A Lot or a Little?
What you will—and won't—find in this book.
Fantasy meant to entertain, but may provide a taste of Japanese culture and folklore.
People who don't conform to norms could achieve so much more, and live much happier lives, if they were accepted and understood instead of feared and rejected. Society as a whole would be so much stronger and healthier because "everyone needs everyone," and no one gets what they want all by themselves.
Positive Role Models
Miuko is a strong model of self-control, courage, and perseverance. She's a misfit, doesn't want to conform to society's strict expectations, and chafes against the limited opportunities open to her as a woman. So she finds a way to forge her own path. Her friends are loyal and supportive. A villain is out for revenge.
In a fantasy world based on Japanese folklore, different races or ethnicities aren't mentioned. There are gendered, nongendered, nonbinary, and transgender people and fantasy creatures.
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Violence & Scariness
People and fantasy creatures fight physically by biting, scratching, kicking, gouging, and punching. Weapons include knives, swords, and arrows. Blood and pain are mentioned but not described. Lots of scary fantasy creatures, demons, and ghosts threaten or endanger main characters. Magical powers drain people of their life force. Large-scale destruction mentions blood-soaked fields and bodies with vultures on them. A forced kiss. A non-sexual kiss transfers a curse.
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Drinking, Drugs & Smoking
A character who appears once smells of wine in the morning. Demons and spirits in a gambling den drink rice wine with some drunken behavior.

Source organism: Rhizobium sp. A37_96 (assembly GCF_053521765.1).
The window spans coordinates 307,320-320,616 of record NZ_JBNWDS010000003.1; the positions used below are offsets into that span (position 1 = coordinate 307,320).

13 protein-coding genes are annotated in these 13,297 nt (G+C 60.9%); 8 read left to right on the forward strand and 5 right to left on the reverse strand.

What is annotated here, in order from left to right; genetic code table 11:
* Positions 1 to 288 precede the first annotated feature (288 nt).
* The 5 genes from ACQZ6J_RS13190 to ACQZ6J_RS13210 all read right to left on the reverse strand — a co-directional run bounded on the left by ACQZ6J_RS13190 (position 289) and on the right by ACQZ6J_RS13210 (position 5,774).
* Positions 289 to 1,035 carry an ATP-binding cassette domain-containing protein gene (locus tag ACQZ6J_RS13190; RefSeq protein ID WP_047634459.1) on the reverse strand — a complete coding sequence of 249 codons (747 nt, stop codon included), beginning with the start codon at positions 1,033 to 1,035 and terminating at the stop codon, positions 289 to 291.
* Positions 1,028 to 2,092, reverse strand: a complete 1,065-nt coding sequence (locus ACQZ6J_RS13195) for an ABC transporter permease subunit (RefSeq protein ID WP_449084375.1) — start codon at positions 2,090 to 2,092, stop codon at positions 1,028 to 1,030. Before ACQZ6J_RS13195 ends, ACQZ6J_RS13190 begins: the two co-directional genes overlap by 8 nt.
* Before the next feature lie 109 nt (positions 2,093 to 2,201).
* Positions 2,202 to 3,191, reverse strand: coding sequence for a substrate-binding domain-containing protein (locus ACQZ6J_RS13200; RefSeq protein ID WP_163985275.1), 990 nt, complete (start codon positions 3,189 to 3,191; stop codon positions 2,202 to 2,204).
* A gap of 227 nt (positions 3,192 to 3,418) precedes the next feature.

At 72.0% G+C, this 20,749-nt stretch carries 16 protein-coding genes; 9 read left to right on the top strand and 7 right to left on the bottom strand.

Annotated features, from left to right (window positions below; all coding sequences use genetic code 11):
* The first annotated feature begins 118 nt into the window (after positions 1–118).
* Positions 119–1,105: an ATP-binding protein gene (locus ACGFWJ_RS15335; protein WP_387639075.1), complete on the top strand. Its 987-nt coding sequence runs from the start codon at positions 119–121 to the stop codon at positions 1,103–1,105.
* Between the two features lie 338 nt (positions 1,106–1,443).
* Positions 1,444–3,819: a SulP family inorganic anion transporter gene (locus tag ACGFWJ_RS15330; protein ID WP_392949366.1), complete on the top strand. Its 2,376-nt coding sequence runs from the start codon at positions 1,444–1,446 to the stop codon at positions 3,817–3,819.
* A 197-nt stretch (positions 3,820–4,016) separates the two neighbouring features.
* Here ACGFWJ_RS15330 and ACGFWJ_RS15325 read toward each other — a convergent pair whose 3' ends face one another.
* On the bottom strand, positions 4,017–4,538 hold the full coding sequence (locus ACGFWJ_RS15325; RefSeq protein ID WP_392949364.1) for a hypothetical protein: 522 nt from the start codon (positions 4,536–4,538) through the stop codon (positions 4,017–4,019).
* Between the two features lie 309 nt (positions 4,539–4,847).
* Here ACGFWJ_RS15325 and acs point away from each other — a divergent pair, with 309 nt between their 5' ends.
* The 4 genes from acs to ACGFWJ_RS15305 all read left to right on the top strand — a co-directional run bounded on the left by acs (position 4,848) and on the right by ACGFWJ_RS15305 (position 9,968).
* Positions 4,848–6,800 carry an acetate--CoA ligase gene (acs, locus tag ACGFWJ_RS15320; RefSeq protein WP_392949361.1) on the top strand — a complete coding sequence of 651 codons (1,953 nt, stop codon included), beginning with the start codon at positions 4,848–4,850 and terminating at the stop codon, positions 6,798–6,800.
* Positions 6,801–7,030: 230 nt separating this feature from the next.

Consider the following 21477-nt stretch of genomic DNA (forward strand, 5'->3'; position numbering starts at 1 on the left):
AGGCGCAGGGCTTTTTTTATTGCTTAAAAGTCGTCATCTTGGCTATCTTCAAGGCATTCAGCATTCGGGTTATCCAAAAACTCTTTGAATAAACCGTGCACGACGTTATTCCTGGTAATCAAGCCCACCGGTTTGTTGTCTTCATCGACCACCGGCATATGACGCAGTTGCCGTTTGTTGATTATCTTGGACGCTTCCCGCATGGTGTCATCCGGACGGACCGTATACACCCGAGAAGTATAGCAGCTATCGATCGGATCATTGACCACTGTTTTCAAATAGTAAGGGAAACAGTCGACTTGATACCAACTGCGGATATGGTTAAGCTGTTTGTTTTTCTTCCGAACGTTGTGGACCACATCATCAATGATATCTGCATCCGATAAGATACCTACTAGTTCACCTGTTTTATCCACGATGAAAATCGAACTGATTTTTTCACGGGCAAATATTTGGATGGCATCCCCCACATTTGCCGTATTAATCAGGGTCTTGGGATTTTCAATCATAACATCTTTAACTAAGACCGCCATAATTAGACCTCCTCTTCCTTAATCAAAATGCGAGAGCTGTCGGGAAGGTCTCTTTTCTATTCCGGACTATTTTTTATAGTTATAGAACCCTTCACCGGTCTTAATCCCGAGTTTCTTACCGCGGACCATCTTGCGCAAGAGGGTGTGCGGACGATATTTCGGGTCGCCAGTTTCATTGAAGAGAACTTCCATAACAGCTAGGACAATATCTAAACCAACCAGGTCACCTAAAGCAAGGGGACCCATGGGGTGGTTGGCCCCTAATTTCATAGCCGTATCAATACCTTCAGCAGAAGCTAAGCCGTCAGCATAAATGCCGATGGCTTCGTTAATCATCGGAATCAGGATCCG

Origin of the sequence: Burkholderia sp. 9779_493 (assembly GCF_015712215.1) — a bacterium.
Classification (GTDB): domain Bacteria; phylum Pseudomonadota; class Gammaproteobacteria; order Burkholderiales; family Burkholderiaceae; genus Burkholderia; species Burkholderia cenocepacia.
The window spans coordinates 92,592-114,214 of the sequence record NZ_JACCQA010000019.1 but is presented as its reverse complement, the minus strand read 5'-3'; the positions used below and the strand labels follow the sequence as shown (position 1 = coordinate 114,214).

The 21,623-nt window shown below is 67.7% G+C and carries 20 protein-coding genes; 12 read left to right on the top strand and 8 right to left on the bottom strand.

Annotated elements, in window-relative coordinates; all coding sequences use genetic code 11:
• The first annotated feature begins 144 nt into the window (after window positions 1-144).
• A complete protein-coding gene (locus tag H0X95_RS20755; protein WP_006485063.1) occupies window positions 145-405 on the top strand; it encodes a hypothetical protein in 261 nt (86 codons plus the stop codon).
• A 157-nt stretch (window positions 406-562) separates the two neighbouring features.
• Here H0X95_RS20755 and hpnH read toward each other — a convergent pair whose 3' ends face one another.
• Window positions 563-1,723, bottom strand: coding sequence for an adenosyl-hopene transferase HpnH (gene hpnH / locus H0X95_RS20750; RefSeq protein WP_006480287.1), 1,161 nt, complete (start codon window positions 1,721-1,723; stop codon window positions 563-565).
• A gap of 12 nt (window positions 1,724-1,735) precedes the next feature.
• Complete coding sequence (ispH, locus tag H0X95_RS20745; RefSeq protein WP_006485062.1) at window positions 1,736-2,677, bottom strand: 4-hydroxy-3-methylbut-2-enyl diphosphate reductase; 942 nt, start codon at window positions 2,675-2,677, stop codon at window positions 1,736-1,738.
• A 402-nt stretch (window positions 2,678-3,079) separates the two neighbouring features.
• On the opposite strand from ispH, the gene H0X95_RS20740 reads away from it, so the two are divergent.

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Parents Need to Know
Parents need to know that A Thousand Steps Into Night is a fantasy inspired by Japanese folklore by Printz Honor recipient Traci Chee. Female main character Miuko is cursed by a demon and travels the thousand-step highway to reach a temple where she can be cured of the curse before it turns her into a demon forever. Fantasy and real-world violence includes physical fights with biting, scratching, kicking, gouging, and punching. Weapons include knives, swords, and arrows. Blood and pain are mentioned but not described. Lots of scary fantasy creatures, and some large-scale destruction. There's a forced kiss, and a non-sexual kiss that transfers a curse. The only strong language is "damned." Demons and spirits in a gambling den drink rice wine; some drunken behavior shown. A minor character smells like wine in the morning. Separation from parents by abandonment and being kicked out of home, and oppression of women are strong themes.
Is It Any Good?
This epic fantasy inspired by Japanese folklore is gorgeously written and deeply realized. In A Thousand Steps Into Night, author Traci Chee builds a vast, vivid, detailed world populated with colorful, believable characters. Their page-turning adventures are filled with humor and suspense while Miuko discovers her humanity and self-worth.
Teens will relate to Miuko as she chafes against society's expectations, and longs for empowerment and the freedom to be herself. The made-up language with pronunciations and definitions in footnotes can be a bit overwhelming at first but taper off as the story picks up. The ending is sweetly satisfying, but leaves room for further adventures.
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Research shows a connection between kids' healthy self-esteem and positive portrayals in media. That's why we've added a new "Diverse Representations" section to our reviews that will be rolling out on an ongoing basis. You can help us help kids by suggesting a diversity update.
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Our Editors Recommend
Thrilling Books for Teens Who Love Fantasy
Books with Asian, Asian American, and Pacific Islander Characters
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